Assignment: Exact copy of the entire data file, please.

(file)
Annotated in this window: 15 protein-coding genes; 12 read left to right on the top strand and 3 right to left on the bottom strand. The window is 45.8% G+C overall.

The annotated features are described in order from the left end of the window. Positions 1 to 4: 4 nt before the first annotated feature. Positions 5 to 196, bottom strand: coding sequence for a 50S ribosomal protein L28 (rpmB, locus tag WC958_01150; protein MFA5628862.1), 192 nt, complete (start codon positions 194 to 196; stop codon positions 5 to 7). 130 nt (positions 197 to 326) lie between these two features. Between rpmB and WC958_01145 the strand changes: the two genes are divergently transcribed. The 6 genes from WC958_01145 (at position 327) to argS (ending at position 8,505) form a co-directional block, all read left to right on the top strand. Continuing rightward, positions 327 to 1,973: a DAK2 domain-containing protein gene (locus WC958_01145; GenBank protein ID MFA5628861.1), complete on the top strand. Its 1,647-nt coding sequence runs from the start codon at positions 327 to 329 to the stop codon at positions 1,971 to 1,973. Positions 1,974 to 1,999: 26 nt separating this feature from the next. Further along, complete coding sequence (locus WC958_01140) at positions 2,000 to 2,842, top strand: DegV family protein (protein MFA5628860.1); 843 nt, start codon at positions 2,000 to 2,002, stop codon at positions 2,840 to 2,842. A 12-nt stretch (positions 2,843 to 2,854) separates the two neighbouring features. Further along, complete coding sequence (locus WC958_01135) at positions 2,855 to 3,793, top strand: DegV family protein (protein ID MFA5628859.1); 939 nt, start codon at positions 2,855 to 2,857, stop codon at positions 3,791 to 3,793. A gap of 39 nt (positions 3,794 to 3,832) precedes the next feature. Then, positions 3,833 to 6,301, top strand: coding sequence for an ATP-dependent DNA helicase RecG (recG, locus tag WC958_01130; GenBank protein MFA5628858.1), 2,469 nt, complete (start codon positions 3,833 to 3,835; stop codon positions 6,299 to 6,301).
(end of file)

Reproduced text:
Annotated in this window: 15 protein-coding genes; 12 read left to right on the top strand and 3 right to left on the bottom strand. The window is 45.8% G+C overall.

The annotated features are described in order from the left end of the window. Positions 1 to 4: 4 nt before the first annotated feature. Positions 5 to 196, bottom strand: coding sequence for a 50S ribosomal protein L28 (rpmB, locus tag WC958_01150; protein MFA5628862.1), 192 nt, complete (start codon positions 194 to 196; stop codon positions 5 to 7). 130 nt (positions 197 to 326) lie between these two features. Between rpmB and WC958_01145 the strand changes: the two genes are divergently transcribed. The 6 genes from WC958_01145 (at position 327) to argS (ending at position 8,505) form a co-directional block, all read left to right on the top strand. Continuing rightward, positions 327 to 1,973: a DAK2 domain-containing protein gene (locus WC958_01145; GenBank protein ID MFA5628861.1), complete on the top strand. Its 1,647-nt coding sequence runs from the start codon at positions 327 to 329 to the stop codon at positions 1,971 to 1,973. Positions 1,974 to 1,999: 26 nt separating this feature from the next. Further along, complete coding sequence (locus WC958_01140) at positions 2,000 to 2,842, top strand: DegV family protein (protein MFA5628860.1); 843 nt, start codon at positions 2,000 to 2,002, stop codon at positions 2,840 to 2,842. A 12-nt stretch (positions 2,843 to 2,854) separates the two neighbouring features. Further along, complete coding sequence (locus WC958_01135) at positions 2,855 to 3,793, top strand: DegV family protein (protein ID MFA5628859.1); 939 nt, start codon at positions 2,855 to 2,857, stop codon at positions 3,791 to 3,793. A gap of 39 nt (positions 3,794 to 3,832) precedes the next feature. Then, positions 3,833 to 6,301, top strand: coding sequence for an ATP-dependent DNA helicase RecG (recG, locus tag WC958_01130; GenBank protein MFA5628858.1), 2,469 nt, complete (start codon positions 3,833 to 3,835; stop codon positions 6,299 to 6,301).